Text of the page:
TA hires Azar as grid coach

ROD AZAR

BY MICHAEL J. RUDOLF

Wyoming County Press Examiner

The Tunkhannock Area School Board hired Rod Azar as its new football coach on Thursday.

Azar will take over the Tigers team that was led by Frank Berardelli for the past three seasons.

In bringing Azar’s name up for consideration, board member Gerald Grimaud said, “I consider it a privilege to make the motion.”

The vote to hire Azar was 8-0. Board member Martin Migliori was absent.

Azar was an assistant coach for the Tigers last season, and is a Tunkhannock Area alumnus who went on to compete in football and track and field at Columbia University.

This is the second time Azar’s name was brought up for the coaching position.

On Jan. 27, Azar was nominated for the post, but was defeated by a 5-4 vote. At that time, Grimaud, president Rob Parry, Kim Teeters and Bill Weidner voted for Azar, while Migliori, Steve Colley, Mick Cronin, Don Nowels and Lori Bennett opposed him.

The board then voted to offer the job to former King’s College coach Rich Mannello, with the vote exactly the opposite as it was for Azar. However, the following week, Mannello turned down the job, requiring the board to re-advertise it. All previous applicants, including Azar, were eligible to re-apply.

The football coaching job opened when Berardelli resigned following the completion of the 2010 season. Berardelli held the job for three years where the Tigers went a combined 9-21. The Tigers finished 2010 with a 3-7 record.

In another matter, the board answered questions from a resident about some specific budget line items.

Shane Powers wondered about the cost budgeted for vocational education, listed at $1.8 million. She said that was considerably higher than other area school districts.

Parry explained that the comparison might not be equitable because other districts send students to outside vocational schools, while Tunkhannock Area has most of its vocational training in-house. For that reason, he said the cost might be listed in other districts as tuition, rather than vocational education.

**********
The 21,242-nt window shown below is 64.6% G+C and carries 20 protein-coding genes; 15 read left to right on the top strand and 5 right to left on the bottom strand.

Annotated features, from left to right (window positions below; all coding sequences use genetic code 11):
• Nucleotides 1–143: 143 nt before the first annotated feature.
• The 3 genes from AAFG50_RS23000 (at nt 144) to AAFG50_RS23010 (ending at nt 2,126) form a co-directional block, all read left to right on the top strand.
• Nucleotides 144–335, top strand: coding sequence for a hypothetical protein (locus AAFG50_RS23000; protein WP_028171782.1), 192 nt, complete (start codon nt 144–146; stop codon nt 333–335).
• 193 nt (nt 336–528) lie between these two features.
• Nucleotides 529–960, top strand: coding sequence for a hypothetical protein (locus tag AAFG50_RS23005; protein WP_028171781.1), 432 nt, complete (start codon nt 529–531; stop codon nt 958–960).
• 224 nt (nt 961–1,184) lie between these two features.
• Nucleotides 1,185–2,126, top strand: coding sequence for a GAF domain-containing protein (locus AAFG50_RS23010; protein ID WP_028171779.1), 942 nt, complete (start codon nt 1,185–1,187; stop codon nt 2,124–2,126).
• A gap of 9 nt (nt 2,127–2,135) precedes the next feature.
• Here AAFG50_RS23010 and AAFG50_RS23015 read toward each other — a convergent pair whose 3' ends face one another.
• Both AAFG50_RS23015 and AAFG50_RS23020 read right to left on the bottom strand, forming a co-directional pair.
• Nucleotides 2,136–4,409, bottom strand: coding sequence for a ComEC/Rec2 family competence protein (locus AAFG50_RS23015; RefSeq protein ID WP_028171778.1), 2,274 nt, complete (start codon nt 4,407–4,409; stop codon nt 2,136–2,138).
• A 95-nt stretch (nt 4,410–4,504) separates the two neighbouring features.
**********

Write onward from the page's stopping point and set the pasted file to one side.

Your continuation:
Powers also wanted an explanation about how transporting students to extracurricular activities is allocated.

Superintendent Michael Healey explained that such money comes from the extracurricular line item, not from the transportation budget.

The board also got a look at two possible calendars for the 2011-2012 school year. One of them has classes starting on Aug. 31, the Wednesday before Labor Day, while the other has the first day listed as Thursday, Sept. 8.

Healey said the district administration is recommending the pre-Labor Day starting date. He also noted that he has had requests to have no school on Martin Luther King Day (Jan. 16, 2012) and Presidents Day (Feb. 20, 2012). If this happens, he said they would probably be used as snow make-up days.

Board members said they would review the two calendars and make a decision in April.

At a Policy Committee meeting following the regular board meeting, there was a discussion on changing a definition in the district’s terroristic threats policy.

Healey said the topic came up following a series of bomb threats in the district last year.

He said the attorney representing the district in those court proceedings recommended that the word “intent” be removed from the definition of a terroristic threat. In other words, it would only matter that a student made a threat and caused a disruption, not whether the student intended to disrupt the school.

“He feels that the intent of the student shouldn’t matter to the board,” Healey said. “The fact that people were terrorized is enough.”

Grimaud, who is also an attorney, said intent is often a key part of the legal process, and the word should be left in.

“You shouldn’t be able to be punished, in this case kicked out of school, without intent,” Grimaud said.

The committee ultimately decided to pass the recommendation to the full board at its April 28 meeting.